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Update: How to benefit from the NextGenerationEU Recovery Plan if you work in culture

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Update: How to benefit from the NextGenerationEU Recovery Plan if you work in culture
Mural painting by Annabelle Wombacher, Jared Mar, Sierra Ratcliff and Benjamin Cahoon / © Photo by Tim Mossholder

 

Update: After months of negotiation, the European institutions reached an agreement on the 2021-2027 EU budget at the end of 2020. With the different NextGenerationEU initiatives about to roll out, our updated article intends to provide the latest information about the EU’s largest stimulus package ever – and the opportunities it offers for those working in the Cultural and Creative Sectors (CCS).

 

A recovery plan to address the socio-economic damage of the pandemic

To complement our recent blog post Culture as a First Necessity Investment” aimed at justifying public investment in culture, this article intends to give practical information on the NextGenerationEU  and ways for the cultural and creative sectors to access such EU funds.

The CCS are among the sectors most affected by the ongoing pandemic. While countless creative initiatives bring us solace in these challenging times, a large section of the CSS are still gravely afflicted.

A major recovery plan, branded NextGenerationEU, was proposed by the European Commission to immediately address the socio-economic damage created by the pandemic and to start building a more resilient, sustainable and healthier society capable of better facing future global health and economic threats. On 17 September 2020, the European Parliament voted overwhelmingly in favour of a Motion urging Member States to include the CCS in their National Recovery Plans – a prerequisite to unlock various funding streams from NextGnerationEU. Remarkably in her State of the Union address on 16 September 2020, EC president Ursula von der Leyen acknowledged the role of art and culture in NextGenerationEU stating:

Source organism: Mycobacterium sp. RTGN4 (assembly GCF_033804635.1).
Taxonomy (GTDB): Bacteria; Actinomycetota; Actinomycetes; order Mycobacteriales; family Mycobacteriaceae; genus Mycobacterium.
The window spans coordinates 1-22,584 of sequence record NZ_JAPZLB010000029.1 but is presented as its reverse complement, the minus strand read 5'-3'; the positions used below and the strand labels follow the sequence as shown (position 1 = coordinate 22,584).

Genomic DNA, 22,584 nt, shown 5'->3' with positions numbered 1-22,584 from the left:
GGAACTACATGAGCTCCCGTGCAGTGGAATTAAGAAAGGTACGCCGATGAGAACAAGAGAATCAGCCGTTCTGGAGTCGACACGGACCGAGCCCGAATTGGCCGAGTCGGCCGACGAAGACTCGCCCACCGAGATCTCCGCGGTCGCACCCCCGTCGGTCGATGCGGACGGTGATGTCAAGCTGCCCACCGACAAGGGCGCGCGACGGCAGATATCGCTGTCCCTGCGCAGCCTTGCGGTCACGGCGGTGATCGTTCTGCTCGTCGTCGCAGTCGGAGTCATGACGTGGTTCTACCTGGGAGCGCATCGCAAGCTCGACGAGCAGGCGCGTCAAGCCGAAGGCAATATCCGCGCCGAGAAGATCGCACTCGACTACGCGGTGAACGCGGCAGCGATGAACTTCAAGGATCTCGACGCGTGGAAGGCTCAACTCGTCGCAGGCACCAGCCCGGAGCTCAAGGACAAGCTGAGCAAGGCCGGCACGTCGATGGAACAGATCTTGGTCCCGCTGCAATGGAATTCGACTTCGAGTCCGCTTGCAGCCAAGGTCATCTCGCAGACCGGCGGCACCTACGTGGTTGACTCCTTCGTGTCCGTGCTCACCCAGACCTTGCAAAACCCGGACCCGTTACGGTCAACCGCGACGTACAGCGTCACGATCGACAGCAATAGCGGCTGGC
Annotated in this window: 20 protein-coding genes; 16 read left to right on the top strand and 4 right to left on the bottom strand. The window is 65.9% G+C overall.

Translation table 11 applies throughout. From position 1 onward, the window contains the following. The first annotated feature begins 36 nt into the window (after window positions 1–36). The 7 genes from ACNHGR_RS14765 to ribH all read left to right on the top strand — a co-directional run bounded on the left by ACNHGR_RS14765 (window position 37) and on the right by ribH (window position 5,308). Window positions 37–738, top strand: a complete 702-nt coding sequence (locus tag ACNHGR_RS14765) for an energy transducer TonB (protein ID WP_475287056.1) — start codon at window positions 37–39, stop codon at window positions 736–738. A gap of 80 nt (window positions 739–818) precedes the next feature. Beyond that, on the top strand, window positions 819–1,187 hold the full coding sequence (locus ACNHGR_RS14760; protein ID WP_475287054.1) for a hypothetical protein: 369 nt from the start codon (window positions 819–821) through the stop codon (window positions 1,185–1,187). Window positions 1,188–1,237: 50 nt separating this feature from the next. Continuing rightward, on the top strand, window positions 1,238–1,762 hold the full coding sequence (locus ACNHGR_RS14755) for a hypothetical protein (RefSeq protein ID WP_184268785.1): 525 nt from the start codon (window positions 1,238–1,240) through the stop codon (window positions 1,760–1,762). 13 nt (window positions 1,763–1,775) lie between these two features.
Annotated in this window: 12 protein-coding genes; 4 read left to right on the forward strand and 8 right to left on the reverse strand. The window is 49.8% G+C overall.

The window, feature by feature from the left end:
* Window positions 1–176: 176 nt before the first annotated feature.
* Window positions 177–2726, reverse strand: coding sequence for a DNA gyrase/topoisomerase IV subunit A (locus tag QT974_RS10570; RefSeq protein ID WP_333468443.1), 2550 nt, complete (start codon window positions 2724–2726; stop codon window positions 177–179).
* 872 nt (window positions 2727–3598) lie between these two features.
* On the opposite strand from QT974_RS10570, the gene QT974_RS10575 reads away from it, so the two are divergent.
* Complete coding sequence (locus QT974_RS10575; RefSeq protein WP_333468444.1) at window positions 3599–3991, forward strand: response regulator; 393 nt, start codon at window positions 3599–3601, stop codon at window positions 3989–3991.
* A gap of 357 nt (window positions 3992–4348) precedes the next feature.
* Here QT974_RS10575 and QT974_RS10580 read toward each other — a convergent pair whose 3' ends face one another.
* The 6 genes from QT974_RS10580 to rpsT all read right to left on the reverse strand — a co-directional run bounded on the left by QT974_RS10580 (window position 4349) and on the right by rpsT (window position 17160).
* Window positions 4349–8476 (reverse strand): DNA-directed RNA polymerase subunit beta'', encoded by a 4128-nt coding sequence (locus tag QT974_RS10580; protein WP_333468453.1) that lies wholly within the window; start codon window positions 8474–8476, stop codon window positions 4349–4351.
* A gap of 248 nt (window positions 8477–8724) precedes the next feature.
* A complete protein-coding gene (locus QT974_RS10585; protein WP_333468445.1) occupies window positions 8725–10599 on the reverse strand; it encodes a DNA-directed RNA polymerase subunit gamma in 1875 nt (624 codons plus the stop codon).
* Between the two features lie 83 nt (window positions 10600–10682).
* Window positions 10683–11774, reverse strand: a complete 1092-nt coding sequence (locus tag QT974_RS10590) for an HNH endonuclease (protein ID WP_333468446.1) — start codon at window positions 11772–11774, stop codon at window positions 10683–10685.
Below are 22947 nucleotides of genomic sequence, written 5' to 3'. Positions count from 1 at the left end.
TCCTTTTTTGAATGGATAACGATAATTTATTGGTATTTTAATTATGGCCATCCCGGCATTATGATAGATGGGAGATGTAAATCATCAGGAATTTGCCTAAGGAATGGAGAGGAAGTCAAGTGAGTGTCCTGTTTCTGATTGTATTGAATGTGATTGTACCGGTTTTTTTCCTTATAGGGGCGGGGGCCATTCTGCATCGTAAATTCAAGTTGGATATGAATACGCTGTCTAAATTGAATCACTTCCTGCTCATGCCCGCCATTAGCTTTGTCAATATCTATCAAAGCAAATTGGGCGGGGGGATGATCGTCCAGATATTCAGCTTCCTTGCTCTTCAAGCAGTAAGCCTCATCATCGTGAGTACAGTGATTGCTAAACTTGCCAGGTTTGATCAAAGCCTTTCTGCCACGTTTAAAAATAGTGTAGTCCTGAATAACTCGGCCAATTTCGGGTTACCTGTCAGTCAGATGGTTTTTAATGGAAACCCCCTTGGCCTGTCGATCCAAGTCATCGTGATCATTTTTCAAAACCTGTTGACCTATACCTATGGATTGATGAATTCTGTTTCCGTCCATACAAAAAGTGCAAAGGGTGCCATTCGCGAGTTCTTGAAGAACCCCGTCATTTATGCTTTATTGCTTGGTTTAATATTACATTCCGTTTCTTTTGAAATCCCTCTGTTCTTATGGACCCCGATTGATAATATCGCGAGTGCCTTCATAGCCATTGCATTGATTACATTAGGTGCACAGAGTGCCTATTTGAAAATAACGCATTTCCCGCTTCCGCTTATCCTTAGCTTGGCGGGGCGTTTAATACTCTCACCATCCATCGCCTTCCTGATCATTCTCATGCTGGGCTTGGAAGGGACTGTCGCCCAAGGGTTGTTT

is not just an environmental or economic project: it needs to be a new cultural project for Europe. Every movement has its own look and feel. And we need to give our systemic change its own distinct aesthetic – to match style with sustainability. This is why we will set up a new European Bauhaus – a co-creation space where architects, artists, students, engineers, designers work together to make that happen. This is NextGenerationEU. This is shaping the world we want to live in.” (State of the Union Address 2020)

 

NextGenerationEU: investment as policy response 

NextGenerationEU aims to respond effectively to the COVID-19 crisis by helping the sectors most in need. The Recovery Plan mobilizes several support instruments, particularly for the period 2021-2023. The European Commission affirmed in their communication Europe’s moment: Repair and Prepare for the Next Generation that the CCS are among the 14 sectors most affected by the ongoing pandemic. This recognition makes the CCS eligible for support through NextGenerationEU. Stakeholders in the CSS should watch out for four support instruments in particular: the Recovery and Resilience Facility; REACT-EU; InvestEU; and the EAFRD.

 

Infographics of the overview of NextGenerationEU support instruments that might present opportunities for the CCS
Overview of NextGenerationEU support instruments that might present opportunities for the CCS. / For a complete picture, the infographic shows all the funding mechanisms currently included in Next Generation EU. However, the present article engages only with those funding mechanisms we deem relevant for the Cultural and Creative Sectors. / © Image credits: KEA European Affairs

 

Recovery and Resilience Facility

The Recovery and Resilience Facility offers financial support for investments and reforms with a lasting impact on the productivity and resilience of Member States’ economies. This includes investments in the fields of green and digital transitions as well as other reforms that foster sustainable growth. The Facility has an overall budget of €672.5 billion: €312.5 billion in grants and €360 billion in loans. To access funding through the Recovery and Resilience Facility, Member States are required to submit National Recovery and Resilience plans as part of their National Reform Programmes. These plans will contain their investment and reform agenda for the years ahead, as well as the investment and reform packages to be financed under the Facility. The Regulation officially establishing the Recovery and Resilience Facility came into force on 18 February. The European Commission is currently providing feedback on the preliminary draft plans submitted by Member States. The final versions will be assessed by the European Commission within two months of receipt and are due 30 April at the latest. The CCS are in a position to benefit from grants or loans only if their respective Member States incorporate the CCS as a sector entitled to the Recovery and Resilience plans and actively connect the CCS to the aims of the instrument.